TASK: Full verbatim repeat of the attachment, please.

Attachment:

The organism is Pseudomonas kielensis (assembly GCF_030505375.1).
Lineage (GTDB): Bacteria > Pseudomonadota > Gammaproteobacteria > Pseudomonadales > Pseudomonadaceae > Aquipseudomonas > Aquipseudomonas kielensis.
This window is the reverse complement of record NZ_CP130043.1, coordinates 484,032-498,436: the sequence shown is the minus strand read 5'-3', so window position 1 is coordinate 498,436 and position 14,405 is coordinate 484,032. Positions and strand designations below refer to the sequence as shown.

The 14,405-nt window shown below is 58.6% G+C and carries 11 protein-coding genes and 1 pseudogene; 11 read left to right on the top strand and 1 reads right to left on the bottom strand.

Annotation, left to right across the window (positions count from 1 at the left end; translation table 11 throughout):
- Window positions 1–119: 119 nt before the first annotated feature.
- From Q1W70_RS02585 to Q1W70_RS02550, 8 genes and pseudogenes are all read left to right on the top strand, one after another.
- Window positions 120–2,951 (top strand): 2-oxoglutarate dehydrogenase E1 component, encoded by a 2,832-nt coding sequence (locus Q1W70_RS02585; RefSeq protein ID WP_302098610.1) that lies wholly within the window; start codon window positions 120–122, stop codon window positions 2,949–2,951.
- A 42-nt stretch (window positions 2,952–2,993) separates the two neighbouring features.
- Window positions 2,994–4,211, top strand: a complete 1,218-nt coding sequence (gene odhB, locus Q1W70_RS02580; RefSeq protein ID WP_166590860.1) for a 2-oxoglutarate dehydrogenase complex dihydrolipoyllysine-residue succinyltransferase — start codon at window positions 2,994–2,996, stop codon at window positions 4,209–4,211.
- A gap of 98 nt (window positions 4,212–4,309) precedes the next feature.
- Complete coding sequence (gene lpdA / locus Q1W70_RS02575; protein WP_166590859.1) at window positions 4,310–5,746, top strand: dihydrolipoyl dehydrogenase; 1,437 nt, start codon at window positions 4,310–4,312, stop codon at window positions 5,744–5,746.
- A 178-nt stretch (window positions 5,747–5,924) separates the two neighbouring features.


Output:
The organism is Pseudomonas kielensis (assembly GCF_030505375.1).
Lineage (GTDB): Bacteria > Pseudomonadota > Gammaproteobacteria > Pseudomonadales > Pseudomonadaceae > Aquipseudomonas > Aquipseudomonas kielensis.
This window is the reverse complement of record NZ_CP130043.1, coordinates 484,032-498,436: the sequence shown is the minus strand read 5'-3', so window position 1 is coordinate 498,436 and position 14,405 is coordinate 484,032. Positions and strand designations below refer to the sequence as shown.

The 14,405-nt window shown below is 58.6% G+C and carries 11 protein-coding genes and 1 pseudogene; 11 read left to right on the top strand and 1 reads right to left on the bottom strand.

Annotation, left to right across the window (positions count from 1 at the left end; translation table 11 throughout):
- Window positions 1–119: 119 nt before the first annotated feature.
- From Q1W70_RS02585 to Q1W70_RS02550, 8 genes and pseudogenes are all read left to right on the top strand, one after another.
- Window positions 120–2,951 (top strand): 2-oxoglutarate dehydrogenase E1 component, encoded by a 2,832-nt coding sequence (locus Q1W70_RS02585; RefSeq protein ID WP_302098610.1) that lies wholly within the window; start codon window positions 120–122, stop codon window positions 2,949–2,951.
- A 42-nt stretch (window positions 2,952–2,993) separates the two neighbouring features.
- Window positions 2,994–4,211, top strand: a complete 1,218-nt coding sequence (gene odhB, locus Q1W70_RS02580; RefSeq protein ID WP_166590860.1) for a 2-oxoglutarate dehydrogenase complex dihydrolipoyllysine-residue succinyltransferase — start codon at window positions 2,994–2,996, stop codon at window positions 4,209–4,211.
- A gap of 98 nt (window positions 4,212–4,309) precedes the next feature.
- Complete coding sequence (gene lpdA / locus Q1W70_RS02575; protein WP_166590859.1) at window positions 4,310–5,746, top strand: dihydrolipoyl dehydrogenase; 1,437 nt, start codon at window positions 4,310–4,312, stop codon at window positions 5,744–5,746.
- A 178-nt stretch (window positions 5,747–5,924) separates the two neighbouring features.